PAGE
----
Q&A with Roger Dunlop: A Conversation About Marine Affairs, Environmental Justice, and the Payoff of Persistence
For this interview, I had the pleasure of interviewing Roger Dunlop, a biologist at the Nuu-chah-nulth Tribal Council’s fisheries department, called Uu-a-thłuk, which means “taking care of” in Nuu-chah-nulth. On Vancouver Island, there are fourteen individual Nuu-chah-nulth First Nations. The Nuu-chah-nulth Tribal Council (NTC) exists to support the Nuu-chah-nulth people and territories. Specifically, the Uu-a-thłuk Department provides support to “increase Nuu-chah-nulth access to, and management of, sea resources and build Nuu-chah-nulth capacity to find jobs and careers related to the ocean.”
I first met Roger while co-developing my masters thesis with Uu-a-thłuk earlier this year.
Seattle’s Got Green has its finger on the pulse of the South Seattle community, evolving to fit the moment and people of South Seattle. With three focal areas of Food Access, Young Leaders, and Climate Justice, this grassroots organization exemplifies meaningful community engagement and works to ensure that folks of color and low-income communities benefit from the environmental movement. This month, I sat down (virtually) with two members of Got Green’s board: Climate Justice Organizer, Nancy Huizar, and Food Access Organizer, Tanika Thompson Bird.Read more
Seattle’s Got Green has its finger on the pulse of the South Seattle community, evolving to fit the moment and people of South Seattle. With three focal areas of Food Access, Young Leaders, and Climate Justice, this grassroots organization exemplifies meaningful community engagement and works to ensure that folks of color and low-income communities benefit from the environmental movement. To highlight the work and people of Got Green in a two-part feature series, I sat down (virtually) with two members of Got Green’s board: Climate Justice Organizer, Nancy Huizar, and Food Access Organizer, Tanika Thompson Bird.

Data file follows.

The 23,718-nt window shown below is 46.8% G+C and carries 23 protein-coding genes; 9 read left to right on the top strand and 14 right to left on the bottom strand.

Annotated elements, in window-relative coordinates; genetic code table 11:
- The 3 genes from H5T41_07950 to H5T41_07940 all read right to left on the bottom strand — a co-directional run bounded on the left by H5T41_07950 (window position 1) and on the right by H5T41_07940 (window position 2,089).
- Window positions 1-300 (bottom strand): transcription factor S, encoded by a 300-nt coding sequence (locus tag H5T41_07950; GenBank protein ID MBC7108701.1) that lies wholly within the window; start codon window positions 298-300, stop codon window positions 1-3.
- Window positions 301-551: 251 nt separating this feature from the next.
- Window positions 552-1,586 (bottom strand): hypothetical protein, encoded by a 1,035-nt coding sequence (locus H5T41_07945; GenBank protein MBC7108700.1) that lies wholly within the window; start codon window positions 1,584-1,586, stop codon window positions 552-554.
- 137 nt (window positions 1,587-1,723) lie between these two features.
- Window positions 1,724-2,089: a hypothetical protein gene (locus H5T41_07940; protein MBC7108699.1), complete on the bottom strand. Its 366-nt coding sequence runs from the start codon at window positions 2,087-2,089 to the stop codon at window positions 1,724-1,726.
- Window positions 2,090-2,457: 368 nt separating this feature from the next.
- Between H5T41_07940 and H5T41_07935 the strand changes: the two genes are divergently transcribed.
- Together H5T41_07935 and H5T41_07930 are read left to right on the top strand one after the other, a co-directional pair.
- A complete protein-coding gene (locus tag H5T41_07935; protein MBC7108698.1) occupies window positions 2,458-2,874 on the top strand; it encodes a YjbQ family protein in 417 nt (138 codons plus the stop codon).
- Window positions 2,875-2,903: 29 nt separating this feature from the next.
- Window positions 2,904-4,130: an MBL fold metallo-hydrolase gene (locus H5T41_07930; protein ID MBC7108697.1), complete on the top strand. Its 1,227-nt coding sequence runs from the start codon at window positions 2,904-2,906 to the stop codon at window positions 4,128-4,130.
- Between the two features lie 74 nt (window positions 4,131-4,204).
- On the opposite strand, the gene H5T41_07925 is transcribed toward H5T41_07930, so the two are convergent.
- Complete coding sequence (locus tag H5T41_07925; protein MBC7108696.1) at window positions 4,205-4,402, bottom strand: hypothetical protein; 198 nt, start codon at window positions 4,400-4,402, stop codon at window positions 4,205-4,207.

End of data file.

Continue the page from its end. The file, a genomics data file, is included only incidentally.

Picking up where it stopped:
William is from Arizona and is a junior at Arizona State University, where he’s studying sustainability, urban planning, and French. I connected with William through Washington Sea Grant, where both he and I have worked.
William is a Doris Duke Conservation Scholar, and his participation in the Doris Duke program is what led him to Sea Grant. It was after learning that he was studying the needs of urban populations and their use of the marine environment that I became interested in talking to him.